EMPEROR-Preserved: Empagliflozin Proves Benefit in HFpEF

Conference | <b>European Society of Cardiology Congress</b>

Results of EMPEROR-Preserved demonstrate use of empagliflozin was associated with a 21% reduction in the composite end point of hospitalization for heart failure and cardiovascular death, with this effect mainly driven by a reduction in hospitalization for heart failure.

Results of the EMPEROR-Preserved trial indicate use of empagliflozin (Jardiance) was associated with a 21% reduction in risk of the composite end point of cardiovascular death or hospitalization for heart failure in patients with heart failure with preserved ejection fraction (HFpEF).

Results of the phase 3 trial, which were presented at the European Society of Cardiology (ESC) Congress 2021, suggest risk reduction in the composite end point seen with use of empagliflozin was driven by a significant decrease in risk of heart failure hospitalization while risk reduction observed for cardiovascular mortality failed to reach statistical significance. Based on the results of the trial, investigators determined the number needed to treat to prevent a primary outcome event was 31.

"For people with heart failure with preserved ejection fraction, the reality is that so far there are no clinically proven treatments we can offer that would make a significant impact on their condition," said Professor Stefan Anker, EMPEROR-Preserved principal investigator and heart failure cardiologist at Charité Berlin, Germany, in a statement from Eli Lilly and Company. "This data brings hope for millions of patients suffering from heart failure with a preserved ejection fraction. The primary endpoint was similarly improved in all subgroups of patients, in men and women, with and without diabetes, and regardless of their ejection fraction and kidney function level. This underlines the breadth of empagliflozin's efficacy and its potential overall impact."

While phase 3 trials examining SGLT2 inhibitors have headlined ESC Congress each of the past 3 years, the anticipation surrounding results of EMPEROR-Preserved leading into the annual conference may have surpassed the trials preceding it. A double-blind trial enrolling nearly 6000 patients with NYHA class II-IV heart failure and an ejection fraction greater than 40%, the announcement EMPEROR-Preserved reached its primary end point was met with a high level of excitement by cardiologists. With 5988 patients randomized in a 1:1 ratio to 10 mg empagliflozin or placebo therapy, the trial, which had a median follow-up of 26.2 months, is the first to provide evidence of a therapy with the potential to significantly reduce the risk of heart failure hospitalization and cardiovascular death in patients with HFpEF.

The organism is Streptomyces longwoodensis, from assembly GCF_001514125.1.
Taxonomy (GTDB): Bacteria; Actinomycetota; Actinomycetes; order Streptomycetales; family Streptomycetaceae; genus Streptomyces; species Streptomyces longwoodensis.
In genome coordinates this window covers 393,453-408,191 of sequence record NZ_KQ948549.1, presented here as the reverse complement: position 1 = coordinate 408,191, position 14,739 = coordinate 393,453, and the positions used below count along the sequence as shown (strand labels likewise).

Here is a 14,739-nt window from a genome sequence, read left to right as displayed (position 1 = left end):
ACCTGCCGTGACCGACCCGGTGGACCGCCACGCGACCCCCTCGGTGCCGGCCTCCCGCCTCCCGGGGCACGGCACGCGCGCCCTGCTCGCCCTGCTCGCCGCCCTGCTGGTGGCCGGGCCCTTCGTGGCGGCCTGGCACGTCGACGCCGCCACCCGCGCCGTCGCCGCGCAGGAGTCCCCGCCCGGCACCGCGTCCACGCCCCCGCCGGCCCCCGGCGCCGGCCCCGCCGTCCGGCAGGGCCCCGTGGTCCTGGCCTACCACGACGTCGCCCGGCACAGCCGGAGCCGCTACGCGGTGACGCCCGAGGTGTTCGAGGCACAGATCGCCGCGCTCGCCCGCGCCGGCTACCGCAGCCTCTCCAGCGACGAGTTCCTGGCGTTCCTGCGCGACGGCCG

Upon conclusion of the trial, investigators identified a total of 926 primary outcome events among the study cohort, including 415 among 2997 patients randomized to empagliflozin and 511 among 2991 patients randomized to placebo therapy (HR, 0.79; 95% CI, 0.69-0.90; P <.001). When assessing individual components of the composite end point, results indicated the effect was mainly driven by a lower risk of hospitalization for heart failure, with 407 hospitalizations occurring in the empagliflozin group compared to 541 in the placebo group (HR, 0.73; 955 CI, 0.61-0.88; P <.001). Cardiovascular death occurred among 219 (7.3%) patients randomized to empagliflozin and 244 (8.2%) randomized to placebo therapy, which investigators noted was not a statistically significant reduction (HR, 0.91; 95% CI, 0.75-1.09). Additional highlighted results of the study suggested empagliflozin use was associated with a slower rate of decline in eGFR compared to use of placebo therapy (-1.25 vs -2.62 ml/min/1.73m2/year; P <.0001).

Investigators pointed out subgroup analyses were performed to assess the effects of empagliflozin on the primary end point in subgroups defined by presence of diabetes and ejection fraction. These analyses demonstrated of the empagliflozin on the primary end point were consistent regardless of diabetes status and among those with ejection fractions of less than 50%, 50% to less than 60%, and 60% or greater.

When assessing safety, serious adverse events were recorded among 1436 (47.9%) patients receiving empagliflozin and 1543 (51.6%) patients receiving placebo. Adverse events leading to discontinuation occurred among 571 19.1%) of those in the empagliflozin group and 551 (18.4%) patients in the placebo group. Investigators pointed out instances of uncomplicated genital and urinary tract infections and hypotension were more frequent among those receiving empagliflozin.

In an editorial published in the New England Journal of Medicine, Mark Drazner, MD, applauded the work of trial investigators and implications of EMPEROR-Preserved.

“The EMPEROR-Preserved trial is the first phase 3 clinical trial that exclusively enrolled patients with heart failure and an ejection fraction of more than 40% to meet its primary outcome, a result that represents a major win against a medical condition that had previously proved formidable. The DELIVER trial may confirm the benefits of SGLT2 inhibition in patients with an ejection fraction of more than 40%,” wrote Drazner. “Ultimately, the EMPEROR-Preserved trial should contribute to a change in clinical practice, given the paucity of therapeutic options available for patients with heart failure and a preserved ejection fraction.”

This study was presented as “EMPEROR-Preserved: effect of empagliflozin on cardiovascular death and heart failure hospitalizations in patients with heart failure with a preserved ejection fraction, with and without diabetes,” at ESC Congress 2021 and simultaneously published in the New England Journal of Medicine as “Empagliflozin in Heart Failure with a Preserved Ejection Fraction”.